Blame The Youth bends genres with new joint music video

 By Lane Claffee 

November 10, 2017

“A band of misfits making bluesy-jazzy-weird-shit.” That’s the description that Charlotte based four-piece Blame the Youth have given themselves, but honestly, that’s putting it lightly. Citing diverse influences ranging from neo-soul royalty Erykah Badu to the progressive metal band The Contortionist, the band’s eclectic taste and talent makes a noise all its own.

Blame the Youth consists of members: vocalist Francisco Gomez, lead guitarist Alexa-Rae Ramkissoon, drummer Kynadi Hankins, and bassist/vocalist Amber Daniel. Since releasing their first single in 2015 on various streaming services, in just two years, they have been featured in various national news outlets, such as Afropunk, and had a set on Charlotte’s latest edition of ReverbFest. They also recently played the 2017 Charlotte Pride festival, appearing as the only Charlotte band on the bill.

On March 5, 2017, they released their debut EP, The Hourglass EP. As the band cites influence from so many diverse figures and genres, it’s difficult to pin down an exact genre on the sounds they create. The band manages to pack several different hints of blues, jazz, alternative rock, and neo-soul, but the genre-rambling doesn’t stop there. Throughout the record, there are guitar riffs that wouldn’t sound out of place on an album by Minus the Bear or This Town Needs Guns. It’s an experience you really have to hear for yourself to get the full gist. Though, what else would you expect from a band that notes Haitus Kaiyote and Animals as Leaders as some of their main influences?

Highlights of the record include the beautiful yet sparsely-vocaled “5th Street,” as well as the grooving “Abaca.” Overall, the band aptly condenses so many different styles into this EP, that it’s intriguing to think about all the musical ground they could cover on a full-length album in the future. The Hourglass EP is available for streaming on all major streaming services, such as Spotify, Apple Music, Bandcamp, Soundcloud, and Google Play. Physical copies are also available at Repo Record and Lunchbox Records.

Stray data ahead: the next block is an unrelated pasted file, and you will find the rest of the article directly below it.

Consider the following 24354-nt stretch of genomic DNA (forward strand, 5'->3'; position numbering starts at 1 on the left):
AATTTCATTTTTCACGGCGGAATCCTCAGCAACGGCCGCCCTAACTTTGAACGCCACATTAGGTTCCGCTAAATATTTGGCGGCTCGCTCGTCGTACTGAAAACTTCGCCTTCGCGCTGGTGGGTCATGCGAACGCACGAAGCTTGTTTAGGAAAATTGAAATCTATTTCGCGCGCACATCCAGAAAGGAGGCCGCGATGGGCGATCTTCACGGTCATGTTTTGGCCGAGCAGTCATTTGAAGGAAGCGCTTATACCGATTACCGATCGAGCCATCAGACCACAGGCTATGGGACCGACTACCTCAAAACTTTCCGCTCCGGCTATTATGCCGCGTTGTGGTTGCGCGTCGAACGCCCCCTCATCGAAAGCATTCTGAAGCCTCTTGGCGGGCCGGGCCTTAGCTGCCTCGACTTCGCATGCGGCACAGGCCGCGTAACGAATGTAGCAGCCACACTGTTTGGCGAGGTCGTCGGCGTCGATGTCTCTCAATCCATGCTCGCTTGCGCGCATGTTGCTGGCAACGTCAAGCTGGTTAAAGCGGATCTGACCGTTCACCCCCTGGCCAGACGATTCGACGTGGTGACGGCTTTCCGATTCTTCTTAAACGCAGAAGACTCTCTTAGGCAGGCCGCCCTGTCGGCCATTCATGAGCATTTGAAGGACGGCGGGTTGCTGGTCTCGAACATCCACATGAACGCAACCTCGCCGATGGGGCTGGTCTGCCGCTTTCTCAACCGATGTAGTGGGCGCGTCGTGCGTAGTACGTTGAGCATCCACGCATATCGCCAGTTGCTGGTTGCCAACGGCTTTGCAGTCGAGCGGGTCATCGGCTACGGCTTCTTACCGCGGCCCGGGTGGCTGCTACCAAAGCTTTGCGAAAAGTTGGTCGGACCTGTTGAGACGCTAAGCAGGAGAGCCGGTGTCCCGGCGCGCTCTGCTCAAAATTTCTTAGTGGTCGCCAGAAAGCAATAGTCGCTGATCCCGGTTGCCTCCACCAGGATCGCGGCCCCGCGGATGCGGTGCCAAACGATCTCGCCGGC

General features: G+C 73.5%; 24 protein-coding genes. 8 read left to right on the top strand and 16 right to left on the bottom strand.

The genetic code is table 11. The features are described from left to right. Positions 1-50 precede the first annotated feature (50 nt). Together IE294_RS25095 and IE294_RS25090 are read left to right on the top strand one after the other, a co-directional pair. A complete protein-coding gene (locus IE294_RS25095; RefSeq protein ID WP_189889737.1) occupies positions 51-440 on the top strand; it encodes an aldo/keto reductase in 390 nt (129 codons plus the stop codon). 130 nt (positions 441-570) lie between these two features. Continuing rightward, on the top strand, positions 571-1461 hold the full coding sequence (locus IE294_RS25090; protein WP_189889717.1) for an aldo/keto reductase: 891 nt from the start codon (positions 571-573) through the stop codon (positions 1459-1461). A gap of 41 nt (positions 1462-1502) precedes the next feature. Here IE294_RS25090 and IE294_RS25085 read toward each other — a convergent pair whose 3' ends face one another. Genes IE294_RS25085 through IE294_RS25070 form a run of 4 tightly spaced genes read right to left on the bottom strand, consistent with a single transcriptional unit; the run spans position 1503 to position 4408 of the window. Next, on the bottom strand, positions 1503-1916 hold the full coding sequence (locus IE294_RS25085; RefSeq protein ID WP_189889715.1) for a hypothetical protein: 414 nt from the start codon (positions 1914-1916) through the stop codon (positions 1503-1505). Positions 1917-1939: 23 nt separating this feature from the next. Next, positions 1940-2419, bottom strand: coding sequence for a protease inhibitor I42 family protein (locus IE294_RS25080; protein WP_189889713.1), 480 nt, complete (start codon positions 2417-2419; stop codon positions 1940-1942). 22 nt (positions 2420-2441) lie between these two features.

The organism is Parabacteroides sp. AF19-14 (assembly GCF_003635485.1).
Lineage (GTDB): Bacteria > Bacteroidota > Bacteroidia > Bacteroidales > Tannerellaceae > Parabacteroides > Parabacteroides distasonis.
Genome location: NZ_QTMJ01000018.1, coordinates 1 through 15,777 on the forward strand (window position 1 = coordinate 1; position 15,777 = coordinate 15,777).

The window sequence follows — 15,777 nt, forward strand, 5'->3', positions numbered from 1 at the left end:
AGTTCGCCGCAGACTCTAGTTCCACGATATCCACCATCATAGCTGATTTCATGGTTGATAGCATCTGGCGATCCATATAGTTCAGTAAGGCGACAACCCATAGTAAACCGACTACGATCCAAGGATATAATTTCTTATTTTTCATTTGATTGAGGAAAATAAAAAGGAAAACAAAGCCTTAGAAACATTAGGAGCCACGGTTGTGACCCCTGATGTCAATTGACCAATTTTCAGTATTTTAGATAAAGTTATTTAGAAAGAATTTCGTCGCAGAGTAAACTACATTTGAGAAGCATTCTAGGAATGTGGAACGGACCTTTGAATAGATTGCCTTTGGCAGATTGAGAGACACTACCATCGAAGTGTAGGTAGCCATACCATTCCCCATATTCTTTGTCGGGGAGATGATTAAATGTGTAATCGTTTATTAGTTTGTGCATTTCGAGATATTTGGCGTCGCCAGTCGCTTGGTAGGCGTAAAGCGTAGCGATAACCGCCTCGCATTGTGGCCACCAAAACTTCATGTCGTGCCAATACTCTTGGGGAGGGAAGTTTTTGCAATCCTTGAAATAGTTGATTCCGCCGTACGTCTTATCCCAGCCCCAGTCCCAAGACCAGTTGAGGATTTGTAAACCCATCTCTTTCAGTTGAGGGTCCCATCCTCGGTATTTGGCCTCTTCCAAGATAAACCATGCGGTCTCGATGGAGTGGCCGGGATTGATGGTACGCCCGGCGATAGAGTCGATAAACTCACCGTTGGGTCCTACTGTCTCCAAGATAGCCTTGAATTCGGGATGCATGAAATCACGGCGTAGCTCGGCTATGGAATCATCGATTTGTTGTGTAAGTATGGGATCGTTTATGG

Aside from their music, the band also has goals in terms of challenging other facets of convention, such as the typical image of a rock band. “The traditional image of a band is typically very pale and extremely masculine in nature,” the band’s site says. “In an industry and a world that is heavily saturated with the likes of men, this band, comprised of four young people from different backgrounds, will challenge those images and more.” It’s true: while there are bands here and there that get time in the spotlight that don’t fall into the category of exclusively white males, the number of them is not very high. The industry has been, and still is, definitely heavily saturated in that sense, and it’s refreshing to see a band that is outside of that classification get recognition.

Blame the Youth recently debuted a joint music video of their songs “POTK” and “Abaca” off of the The Hourglass EP. Taking place in a “Blame the Youth Testing Facility,” the video shows off just as much creative individuality as their music does.

Watch the music video for “POTK” and “Abaca” by Blame The Youth.

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